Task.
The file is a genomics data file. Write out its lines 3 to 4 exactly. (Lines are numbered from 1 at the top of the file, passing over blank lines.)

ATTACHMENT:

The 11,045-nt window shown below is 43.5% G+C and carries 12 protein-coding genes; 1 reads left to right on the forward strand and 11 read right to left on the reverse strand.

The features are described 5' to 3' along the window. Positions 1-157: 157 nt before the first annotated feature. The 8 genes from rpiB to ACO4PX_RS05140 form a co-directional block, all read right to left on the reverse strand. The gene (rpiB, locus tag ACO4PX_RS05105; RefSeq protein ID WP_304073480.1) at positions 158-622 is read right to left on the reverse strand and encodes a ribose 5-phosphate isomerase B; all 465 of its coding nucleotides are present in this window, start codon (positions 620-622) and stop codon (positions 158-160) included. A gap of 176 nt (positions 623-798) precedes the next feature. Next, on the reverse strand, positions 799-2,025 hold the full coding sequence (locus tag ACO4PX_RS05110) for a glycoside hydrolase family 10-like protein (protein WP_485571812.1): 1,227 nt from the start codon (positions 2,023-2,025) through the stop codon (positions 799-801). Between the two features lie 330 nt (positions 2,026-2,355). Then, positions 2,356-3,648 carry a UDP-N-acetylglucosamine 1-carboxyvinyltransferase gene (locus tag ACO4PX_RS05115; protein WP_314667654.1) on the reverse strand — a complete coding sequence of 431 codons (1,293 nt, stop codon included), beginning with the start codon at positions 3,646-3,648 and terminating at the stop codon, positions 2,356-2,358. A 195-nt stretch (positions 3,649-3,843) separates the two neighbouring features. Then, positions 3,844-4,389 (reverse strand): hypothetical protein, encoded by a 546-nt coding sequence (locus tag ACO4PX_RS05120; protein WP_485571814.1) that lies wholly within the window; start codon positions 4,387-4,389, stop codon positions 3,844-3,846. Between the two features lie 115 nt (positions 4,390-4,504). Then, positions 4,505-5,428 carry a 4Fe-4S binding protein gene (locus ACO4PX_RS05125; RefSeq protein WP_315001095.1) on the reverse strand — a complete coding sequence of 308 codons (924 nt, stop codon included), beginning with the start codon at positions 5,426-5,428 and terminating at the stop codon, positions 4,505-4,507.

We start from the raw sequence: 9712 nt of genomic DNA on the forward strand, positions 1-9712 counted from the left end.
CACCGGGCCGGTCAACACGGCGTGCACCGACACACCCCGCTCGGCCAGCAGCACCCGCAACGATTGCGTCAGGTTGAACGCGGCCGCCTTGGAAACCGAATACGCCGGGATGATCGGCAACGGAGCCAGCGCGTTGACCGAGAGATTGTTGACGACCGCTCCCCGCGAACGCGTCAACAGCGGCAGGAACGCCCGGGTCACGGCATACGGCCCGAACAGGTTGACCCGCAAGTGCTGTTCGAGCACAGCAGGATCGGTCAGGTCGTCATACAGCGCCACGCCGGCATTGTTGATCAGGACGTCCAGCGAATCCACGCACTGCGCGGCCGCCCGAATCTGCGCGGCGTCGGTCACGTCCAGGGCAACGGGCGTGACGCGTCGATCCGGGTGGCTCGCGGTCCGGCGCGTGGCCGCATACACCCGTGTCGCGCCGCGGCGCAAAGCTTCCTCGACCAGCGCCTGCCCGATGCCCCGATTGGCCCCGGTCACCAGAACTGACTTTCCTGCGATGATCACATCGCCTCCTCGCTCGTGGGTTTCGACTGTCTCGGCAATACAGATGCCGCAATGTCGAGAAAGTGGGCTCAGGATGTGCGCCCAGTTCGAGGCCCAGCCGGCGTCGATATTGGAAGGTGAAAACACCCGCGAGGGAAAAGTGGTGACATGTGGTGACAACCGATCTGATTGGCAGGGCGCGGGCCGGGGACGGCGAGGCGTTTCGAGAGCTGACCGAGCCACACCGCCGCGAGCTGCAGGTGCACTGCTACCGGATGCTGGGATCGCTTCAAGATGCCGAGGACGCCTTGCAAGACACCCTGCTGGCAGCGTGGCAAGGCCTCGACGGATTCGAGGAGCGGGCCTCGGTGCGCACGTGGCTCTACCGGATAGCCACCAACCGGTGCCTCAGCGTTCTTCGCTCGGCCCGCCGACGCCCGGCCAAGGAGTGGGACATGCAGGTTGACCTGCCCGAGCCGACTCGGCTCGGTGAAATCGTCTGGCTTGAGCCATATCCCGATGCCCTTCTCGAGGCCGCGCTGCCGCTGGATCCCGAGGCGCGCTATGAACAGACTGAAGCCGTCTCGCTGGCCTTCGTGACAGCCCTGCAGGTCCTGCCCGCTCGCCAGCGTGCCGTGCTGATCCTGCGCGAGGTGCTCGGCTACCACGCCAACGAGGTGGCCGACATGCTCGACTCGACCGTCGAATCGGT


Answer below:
We start from the raw sequence: 9712 nt of genomic DNA on the forward strand, positions 1-9712 counted from the left end.
CACCGGGCCGGTCAACACGGCGTGCACCGACACACCCCGCTCGGCCAGCAGCACCCGCAACGATTGCGTCAGGTTGAACGCGGCCGCCTTGGAAACCGAATACGCCGGGATGATCGGCAACGGAGCCAGCGCGTTGACCGAGAGATTGTTGACGACCGCTCCCCGCGAACGCGTCAACAGCGGCAGGAACGCCCGGGTCACGGCATACGGCCCGAACAGGTTGACCCGCAAGTGCTGTTCGAGCACAGCAGGATCGGTCAGGTCGTCATACAGCGCCACGCCGGCATTGTTGATCAGGACGTCCAGCGAATCCACGCACTGCGCGGCCGCCCGAATCTGCGCGGCGTCGGTCACGTCCAGGGCAACGGGCGTGACGCGTCGATCCGGGTGGCTCGCGGTCCGGCGCGTGGCCGCATACACCCGTGTCGCGCCGCGGCGCAAAGCTTCCTCGACCAGCGCCTGCCCGATGCCCCGATTGGCCCCGGTCACCAGAACTGACTTTCCTGCGATGATCACATCGCCTCCTCGCTCGTGGGTTTCGACTGTCTCGGCAATACAGATGCCGCAATGTCGAGAAAGTGGGCTCAGGATGTGCGCCCAGTTCGAGGCCCAGCCGGCGTCGATATTGGAAGGTGAAAACACCCGCGAGGGAAAAGTGGTGACATGTGGTGACAACCGATCTGATTGGCAGGGCGCGGGCCGGGGACGGCGAGGCGTTTCGAGAGCTGACCGAGCCACACCGCCGCGAGCTGCAGGTGCACTGCTACCGGATGCTGGGATCGCTTCAAGATGCCGAGGACGCCTTGCAAGACACCCTGCTGGCAGCGTGGCAAGGCCTCGACGGATTCGAGGAGCGGGCCTCGGTGCGCACGTGGCTCTACCGGATAGCCACCAACCGGTGCCTCAGCGTTCTTCGCTCGGCCCGCCGACGCCCGGCCAAGGAGTGGGACATGCAGGTTGACCTGCCCGAGCCGACTCGGCTCGGTGAAATCGTCTGGCTTGAGCCATATCCCGATGCCCTTCTCGAGGCCGCGCTGCCGCTGGATCCCGAGGCGCGCTATGAACAGACTGAAGCCGTCTCGCTGGCCTTCGTGACAGCCCTGCAGGTCCTGCCCGCTCGCCAGCGTGCCGTGCTGATCCTGCGCGAGGTGCTCGGCTACCACGCCAACGAGGTGGCCGACATGCTCGACTCGACCGTCGAATCGGT